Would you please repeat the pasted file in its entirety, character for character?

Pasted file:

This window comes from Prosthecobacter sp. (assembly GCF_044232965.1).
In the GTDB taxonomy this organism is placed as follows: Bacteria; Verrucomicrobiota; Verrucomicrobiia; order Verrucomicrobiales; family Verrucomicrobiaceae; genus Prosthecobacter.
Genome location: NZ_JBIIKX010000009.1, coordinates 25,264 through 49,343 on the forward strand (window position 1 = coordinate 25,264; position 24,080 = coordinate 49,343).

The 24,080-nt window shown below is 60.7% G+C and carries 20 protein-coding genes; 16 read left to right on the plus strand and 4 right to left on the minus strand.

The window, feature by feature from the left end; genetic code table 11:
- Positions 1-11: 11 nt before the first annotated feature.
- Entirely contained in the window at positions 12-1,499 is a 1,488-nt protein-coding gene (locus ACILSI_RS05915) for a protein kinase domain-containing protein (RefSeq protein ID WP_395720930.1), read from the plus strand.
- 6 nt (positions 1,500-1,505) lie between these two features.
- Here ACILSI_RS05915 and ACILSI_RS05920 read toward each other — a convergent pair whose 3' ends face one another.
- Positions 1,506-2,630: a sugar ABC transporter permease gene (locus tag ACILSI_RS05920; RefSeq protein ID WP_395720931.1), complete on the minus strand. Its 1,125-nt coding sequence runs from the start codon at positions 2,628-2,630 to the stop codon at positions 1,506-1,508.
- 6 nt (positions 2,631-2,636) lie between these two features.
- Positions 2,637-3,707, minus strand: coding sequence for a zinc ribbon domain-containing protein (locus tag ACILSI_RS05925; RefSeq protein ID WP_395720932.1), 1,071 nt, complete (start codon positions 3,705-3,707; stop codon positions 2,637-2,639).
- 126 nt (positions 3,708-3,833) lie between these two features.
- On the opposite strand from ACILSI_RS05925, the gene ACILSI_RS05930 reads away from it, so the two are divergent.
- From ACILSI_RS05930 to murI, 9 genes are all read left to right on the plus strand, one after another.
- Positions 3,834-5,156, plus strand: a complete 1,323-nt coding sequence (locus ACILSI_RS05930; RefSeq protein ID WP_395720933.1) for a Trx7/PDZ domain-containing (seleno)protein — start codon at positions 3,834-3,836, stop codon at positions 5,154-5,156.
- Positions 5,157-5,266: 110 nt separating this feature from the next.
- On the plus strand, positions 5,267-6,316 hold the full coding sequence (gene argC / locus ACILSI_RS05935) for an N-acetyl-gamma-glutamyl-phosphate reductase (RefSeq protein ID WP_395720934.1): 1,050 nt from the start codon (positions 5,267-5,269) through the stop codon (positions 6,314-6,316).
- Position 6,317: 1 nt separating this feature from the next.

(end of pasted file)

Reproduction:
This window comes from Prosthecobacter sp. (assembly GCF_044232965.1).
In the GTDB taxonomy this organism is placed as follows: Bacteria; Verrucomicrobiota; Verrucomicrobiia; order Verrucomicrobiales; family Verrucomicrobiaceae; genus Prosthecobacter.
Genome location: NZ_JBIIKX010000009.1, coordinates 25,264 through 49,343 on the forward strand (window position 1 = coordinate 25,264; position 24,080 = coordinate 49,343).

The 24,080-nt window shown below is 60.7% G+C and carries 20 protein-coding genes; 16 read left to right on the plus strand and 4 right to left on the minus strand.

The window, feature by feature from the left end; genetic code table 11:
- Positions 1-11: 11 nt before the first annotated feature.
- Entirely contained in the window at positions 12-1,499 is a 1,488-nt protein-coding gene (locus ACILSI_RS05915) for a protein kinase domain-containing protein (RefSeq protein ID WP_395720930.1), read from the plus strand.
- 6 nt (positions 1,500-1,505) lie between these two features.
- Here ACILSI_RS05915 and ACILSI_RS05920 read toward each other — a convergent pair whose 3' ends face one another.
- Positions 1,506-2,630: a sugar ABC transporter permease gene (locus tag ACILSI_RS05920; RefSeq protein ID WP_395720931.1), complete on the minus strand. Its 1,125-nt coding sequence runs from the start codon at positions 2,628-2,630 to the stop codon at positions 1,506-1,508.
- 6 nt (positions 2,631-2,636) lie between these two features.
- Positions 2,637-3,707, minus strand: coding sequence for a zinc ribbon domain-containing protein (locus tag ACILSI_RS05925; RefSeq protein ID WP_395720932.1), 1,071 nt, complete (start codon positions 3,705-3,707; stop codon positions 2,637-2,639).
- 126 nt (positions 3,708-3,833) lie between these two features.
- On the opposite strand from ACILSI_RS05925, the gene ACILSI_RS05930 reads away from it, so the two are divergent.
- From ACILSI_RS05930 to murI, 9 genes are all read left to right on the plus strand, one after another.
- Positions 3,834-5,156, plus strand: a complete 1,323-nt coding sequence (locus ACILSI_RS05930; RefSeq protein ID WP_395720933.1) for a Trx7/PDZ domain-containing (seleno)protein — start codon at positions 3,834-3,836, stop codon at positions 5,154-5,156.
- Positions 5,157-5,266: 110 nt separating this feature from the next.
- On the plus strand, positions 5,267-6,316 hold the full coding sequence (gene argC / locus ACILSI_RS05935) for an N-acetyl-gamma-glutamyl-phosphate reductase (RefSeq protein ID WP_395720934.1): 1,050 nt from the start codon (positions 5,267-5,269) through the stop codon (positions 6,314-6,316).
- Position 6,317: 1 nt separating this feature from the next.